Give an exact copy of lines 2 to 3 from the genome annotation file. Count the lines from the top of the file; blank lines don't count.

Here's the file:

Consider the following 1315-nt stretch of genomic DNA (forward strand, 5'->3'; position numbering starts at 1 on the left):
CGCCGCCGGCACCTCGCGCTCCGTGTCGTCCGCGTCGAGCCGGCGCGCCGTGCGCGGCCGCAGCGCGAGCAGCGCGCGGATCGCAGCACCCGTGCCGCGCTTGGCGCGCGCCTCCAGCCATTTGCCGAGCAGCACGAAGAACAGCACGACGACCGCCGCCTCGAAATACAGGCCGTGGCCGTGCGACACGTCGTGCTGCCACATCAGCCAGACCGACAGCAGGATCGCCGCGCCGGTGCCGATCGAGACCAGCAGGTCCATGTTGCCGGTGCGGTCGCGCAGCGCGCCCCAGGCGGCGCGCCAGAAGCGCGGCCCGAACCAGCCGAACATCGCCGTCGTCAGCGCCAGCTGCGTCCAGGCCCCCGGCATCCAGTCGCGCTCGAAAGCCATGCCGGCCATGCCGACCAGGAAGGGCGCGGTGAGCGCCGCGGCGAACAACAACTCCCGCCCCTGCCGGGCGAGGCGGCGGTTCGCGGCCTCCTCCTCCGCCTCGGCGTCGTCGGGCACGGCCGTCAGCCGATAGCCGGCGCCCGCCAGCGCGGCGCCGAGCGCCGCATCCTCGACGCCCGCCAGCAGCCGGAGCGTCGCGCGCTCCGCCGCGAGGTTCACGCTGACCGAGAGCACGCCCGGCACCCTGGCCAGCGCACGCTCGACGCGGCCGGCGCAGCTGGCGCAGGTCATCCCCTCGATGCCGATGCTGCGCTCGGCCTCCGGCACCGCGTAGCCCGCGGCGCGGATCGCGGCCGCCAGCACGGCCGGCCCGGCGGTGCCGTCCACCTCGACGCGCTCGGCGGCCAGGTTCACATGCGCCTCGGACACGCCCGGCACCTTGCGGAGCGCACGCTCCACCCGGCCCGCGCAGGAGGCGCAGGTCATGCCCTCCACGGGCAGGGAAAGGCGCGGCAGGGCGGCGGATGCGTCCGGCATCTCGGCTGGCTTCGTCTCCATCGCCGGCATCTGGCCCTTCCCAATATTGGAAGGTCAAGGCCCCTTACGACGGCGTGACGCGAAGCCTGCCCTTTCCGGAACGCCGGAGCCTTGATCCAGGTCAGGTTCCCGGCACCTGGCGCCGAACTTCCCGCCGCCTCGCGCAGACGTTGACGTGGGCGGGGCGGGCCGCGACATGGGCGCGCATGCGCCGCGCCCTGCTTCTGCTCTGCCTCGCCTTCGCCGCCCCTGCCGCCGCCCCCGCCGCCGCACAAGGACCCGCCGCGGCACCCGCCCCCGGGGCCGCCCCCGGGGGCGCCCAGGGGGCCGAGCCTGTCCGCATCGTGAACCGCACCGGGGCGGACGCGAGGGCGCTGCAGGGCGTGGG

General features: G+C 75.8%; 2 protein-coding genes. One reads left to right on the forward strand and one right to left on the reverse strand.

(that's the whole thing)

CGCCGCCGGCACCTCGCGCTCCGTGTCGTCCGCGTCGAGCCGGCGCGCCGTGCGCGGCCGCAGCGCGAGCAGCGCGCGGATCGCAGCACCCGTGCCGCGCTTGGCGCGCGCCTCCAGCCATTTGCCGAGCAGCACGAAGAACAGCACGACGACCGCCGCCTCGAAATACAGGCCGTGGCCGTGCGACACGTCGTGCTGCCACATCAGCCAGACCGACAGCAGGATCGCCGCGCCGGTGCCGATCGAGACCAGCAGGTCCATGTTGCCGGTGCGGTCGCGCAGCGCGCCCCAGGCGGCGCGCCAGAAGCGCGGCCCGAACCAGCCGAACATCGCCGTCGTCAGCGCCAGCTGCGTCCAGGCCCCCGGCATCCAGTCGCGCTCGAAAGCCATGCCGGCCATGCCGACCAGGAAGGGCGCGGTGAGCGCCGCGGCGAACAACAACTCCCGCCCCTGCCGGGCGAGGCGGCGGTTCGCGGCCTCCTCCTCCGCCTCGGCGTCGTCGGGCACGGCCGTCAGCCGATAGCCGGCGCCCGCCAGCGCGGCGCCGAGCGCCGCATCCTCGACGCCCGCCAGCAGCCGGAGCGTCGCGCGCTCCGCCGCGAGGTTCACGCTGACCGAGAGCACGCCCGGCACCCTGGCCAGCGCACGCTCGACGCGGCCGGCGCAGCTGGCGCAGGTCATCCCCTCGATGCCGATGCTGCGCTCGGCCTCCGGCACCGCGTAGCCCGCGGCGCGGATCGCGGCCGCCAGCACGGCCGGCCCGGCGGTGCCGTCCACCTCGACGCGCTCGGCGGCCAGGTTCACATGCGCCTCGGACACGCCCGGCACCTTGCGGAGCGCACGCTCCACCCGGCCCGCGCAGGAGGCGCAGGTCATGCCCTCCACGGGCAGGGAAAGGCGCGGCAGGGCGGCGGATGCGTCCGGCATCTCGGCTGGCTTCGTCTCCATCGCCGGCATCTGGCCCTTCCCAATATTGGAAGGTCAAGGCCCCTTACGACGGCGTGACGCGAAGCCTGCCCTTTCCGGAACGCCGGAGCCTTGATCCAGGTCAGGTTCCCGGCACCTGGCGCCGAACTTCCCGCCGCCTCGCGCAGACGTTGACGTGGGCGGGGCGGGCCGCGACATGGGCGCGCATGCGCCGCGCCCTGCTTCTGCTCTGCCTCGCCTTCGCCGCCCCTGCCGCCGCCCCCGCCGCCGCACAAGGACCCGCCGCGGCACCCGCCCCCGGGGCCGCCCCCGGGGGCGCCCAGGGGGCCGAGCCTGTCCGCATCGTGAACCGCACCGGGGCGGACGCGAGGGCGCTGCAGGGCGTGGG

General features: G+C 75.8%; 2 protein-coding genes. One reads left to right on the forward strand and one right to left on the reverse strand.